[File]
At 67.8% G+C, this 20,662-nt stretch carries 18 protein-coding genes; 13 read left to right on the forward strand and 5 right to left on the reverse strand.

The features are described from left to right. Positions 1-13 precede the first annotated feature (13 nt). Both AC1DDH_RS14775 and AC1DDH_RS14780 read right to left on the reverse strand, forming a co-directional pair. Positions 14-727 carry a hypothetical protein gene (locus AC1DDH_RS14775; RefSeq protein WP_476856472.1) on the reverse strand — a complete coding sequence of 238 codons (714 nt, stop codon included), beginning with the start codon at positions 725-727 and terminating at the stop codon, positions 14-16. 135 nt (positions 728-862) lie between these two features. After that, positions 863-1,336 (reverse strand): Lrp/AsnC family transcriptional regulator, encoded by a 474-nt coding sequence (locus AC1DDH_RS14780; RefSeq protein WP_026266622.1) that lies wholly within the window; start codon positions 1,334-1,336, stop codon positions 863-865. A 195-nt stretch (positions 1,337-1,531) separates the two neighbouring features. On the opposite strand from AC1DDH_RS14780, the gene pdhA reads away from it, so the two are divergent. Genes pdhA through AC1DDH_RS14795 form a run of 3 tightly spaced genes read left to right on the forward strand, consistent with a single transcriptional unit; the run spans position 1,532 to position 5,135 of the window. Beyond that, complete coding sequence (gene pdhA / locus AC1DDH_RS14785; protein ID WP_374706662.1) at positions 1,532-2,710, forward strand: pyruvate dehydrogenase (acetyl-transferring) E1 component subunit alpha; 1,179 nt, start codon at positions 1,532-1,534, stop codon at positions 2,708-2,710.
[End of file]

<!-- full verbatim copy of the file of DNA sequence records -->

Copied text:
At 67.8% G+C, this 20,662-nt stretch carries 18 protein-coding genes; 13 read left to right on the forward strand and 5 right to left on the reverse strand.

The features are described from left to right. Positions 1-13 precede the first annotated feature (13 nt). Both AC1DDH_RS14775 and AC1DDH_RS14780 read right to left on the reverse strand, forming a co-directional pair. Positions 14-727 carry a hypothetical protein gene (locus AC1DDH_RS14775; RefSeq protein WP_476856472.1) on the reverse strand — a complete coding sequence of 238 codons (714 nt, stop codon included), beginning with the start codon at positions 725-727 and terminating at the stop codon, positions 14-16. 135 nt (positions 728-862) lie between these two features. After that, positions 863-1,336 (reverse strand): Lrp/AsnC family transcriptional regulator, encoded by a 474-nt coding sequence (locus AC1DDH_RS14780; RefSeq protein WP_026266622.1) that lies wholly within the window; start codon positions 1,334-1,336, stop codon positions 863-865. A 195-nt stretch (positions 1,337-1,531) separates the two neighbouring features. On the opposite strand from AC1DDH_RS14780, the gene pdhA reads away from it, so the two are divergent. Genes pdhA through AC1DDH_RS14795 form a run of 3 tightly spaced genes read left to right on the forward strand, consistent with a single transcriptional unit; the run spans position 1,532 to position 5,135 of the window. Beyond that, complete coding sequence (gene pdhA / locus AC1DDH_RS14785; protein ID WP_374706662.1) at positions 1,532-2,710, forward strand: pyruvate dehydrogenase (acetyl-transferring) E1 component subunit alpha; 1,179 nt, start codon at positions 1,532-1,534, stop codon at positions 2,708-2,710.